Memos were circulating at the highest levels of government concerning Oswald, Kostikov and the latter's role in KGB assassination operations.30 And over at the FBI the documentary record within the first 24 hours was already considerable. There were those lower down in the FBI who had listened to the tapes, and there were memoranda circulating among the top four men in the FBI and Secret Service Chief James Rowley.31 The situation at CIA was similar. Besides personnel at the CIA Mexico City station, memoranda about the voice comparisons began circulating among senior officials at headquarters by Sunday, November 24th, two days after the assassination. 32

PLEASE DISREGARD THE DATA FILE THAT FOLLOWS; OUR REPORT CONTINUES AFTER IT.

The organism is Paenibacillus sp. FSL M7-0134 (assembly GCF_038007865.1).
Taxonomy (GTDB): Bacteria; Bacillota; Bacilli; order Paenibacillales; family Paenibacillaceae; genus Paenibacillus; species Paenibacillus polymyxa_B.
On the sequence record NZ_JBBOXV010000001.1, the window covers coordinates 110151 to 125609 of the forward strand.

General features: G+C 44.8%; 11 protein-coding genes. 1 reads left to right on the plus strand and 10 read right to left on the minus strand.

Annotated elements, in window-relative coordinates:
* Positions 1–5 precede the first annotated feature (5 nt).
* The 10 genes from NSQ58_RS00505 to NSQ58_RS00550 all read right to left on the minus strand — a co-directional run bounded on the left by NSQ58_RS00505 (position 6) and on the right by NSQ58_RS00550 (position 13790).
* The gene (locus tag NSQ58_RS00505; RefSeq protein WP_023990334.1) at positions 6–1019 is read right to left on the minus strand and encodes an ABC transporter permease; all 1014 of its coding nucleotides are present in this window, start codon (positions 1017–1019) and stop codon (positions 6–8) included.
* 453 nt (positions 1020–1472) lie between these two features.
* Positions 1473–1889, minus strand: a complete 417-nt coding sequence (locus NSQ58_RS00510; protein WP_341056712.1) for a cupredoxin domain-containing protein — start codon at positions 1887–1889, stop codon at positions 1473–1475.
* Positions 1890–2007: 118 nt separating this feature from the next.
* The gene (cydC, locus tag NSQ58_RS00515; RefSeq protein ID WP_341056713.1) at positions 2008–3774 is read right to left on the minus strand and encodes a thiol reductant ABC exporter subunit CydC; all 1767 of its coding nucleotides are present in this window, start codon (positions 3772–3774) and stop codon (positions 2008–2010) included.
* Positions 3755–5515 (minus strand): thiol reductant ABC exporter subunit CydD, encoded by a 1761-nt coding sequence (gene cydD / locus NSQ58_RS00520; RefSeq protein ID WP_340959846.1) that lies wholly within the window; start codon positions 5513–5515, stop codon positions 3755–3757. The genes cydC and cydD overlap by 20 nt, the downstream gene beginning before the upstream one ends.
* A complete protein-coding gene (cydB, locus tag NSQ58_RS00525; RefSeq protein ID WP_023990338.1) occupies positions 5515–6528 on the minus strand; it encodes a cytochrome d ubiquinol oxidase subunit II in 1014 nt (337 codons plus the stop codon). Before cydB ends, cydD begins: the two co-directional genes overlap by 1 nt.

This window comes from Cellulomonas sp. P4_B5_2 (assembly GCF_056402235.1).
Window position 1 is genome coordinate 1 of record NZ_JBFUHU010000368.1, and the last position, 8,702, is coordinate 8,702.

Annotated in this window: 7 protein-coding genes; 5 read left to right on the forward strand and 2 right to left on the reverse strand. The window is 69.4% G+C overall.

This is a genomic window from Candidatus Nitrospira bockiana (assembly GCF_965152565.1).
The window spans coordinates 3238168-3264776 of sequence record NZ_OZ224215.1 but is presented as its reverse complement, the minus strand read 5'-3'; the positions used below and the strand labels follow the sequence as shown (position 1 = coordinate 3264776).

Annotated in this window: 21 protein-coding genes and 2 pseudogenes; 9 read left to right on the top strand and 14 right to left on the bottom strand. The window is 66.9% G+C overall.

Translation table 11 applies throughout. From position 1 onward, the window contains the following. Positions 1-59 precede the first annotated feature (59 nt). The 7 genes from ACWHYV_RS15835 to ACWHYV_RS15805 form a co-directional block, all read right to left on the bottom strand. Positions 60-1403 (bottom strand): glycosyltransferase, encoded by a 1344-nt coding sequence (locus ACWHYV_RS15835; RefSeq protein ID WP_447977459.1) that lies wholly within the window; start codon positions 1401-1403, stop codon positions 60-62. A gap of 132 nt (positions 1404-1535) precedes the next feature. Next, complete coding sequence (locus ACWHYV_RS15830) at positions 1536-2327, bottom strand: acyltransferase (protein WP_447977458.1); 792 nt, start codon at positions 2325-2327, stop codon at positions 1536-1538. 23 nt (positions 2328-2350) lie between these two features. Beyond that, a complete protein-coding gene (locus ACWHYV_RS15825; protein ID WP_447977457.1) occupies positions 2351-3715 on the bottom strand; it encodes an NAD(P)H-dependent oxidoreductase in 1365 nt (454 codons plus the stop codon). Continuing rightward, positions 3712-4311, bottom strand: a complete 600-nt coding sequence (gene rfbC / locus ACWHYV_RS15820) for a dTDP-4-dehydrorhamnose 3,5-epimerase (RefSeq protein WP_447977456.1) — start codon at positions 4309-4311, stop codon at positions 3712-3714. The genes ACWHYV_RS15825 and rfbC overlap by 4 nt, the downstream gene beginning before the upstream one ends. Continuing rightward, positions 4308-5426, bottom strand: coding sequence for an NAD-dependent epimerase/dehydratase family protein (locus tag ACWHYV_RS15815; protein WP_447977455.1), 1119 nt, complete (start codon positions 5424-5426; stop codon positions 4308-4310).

The staff of the Mexico CIA station and others at headquarters such as Richard Helms and George Kalaris (in their various memoranda and testimonies during the years after the assassination) would have little reason to contradict the record unless the record is untrue. Lies, as Hoover observed in that scolding note regarding the CIA to his subordinates, were told in the days after the assassination. As much as to protect sources and methods, these lies appear to have been invented to buttress the lone-assassin story - itself ostensibly created for the purpose of preventing war and saving millions of lives. Whether or not this also permitted conspirators to avoid the scrutiny of investigation—a possibility I take seriously—is something we will continue to debate.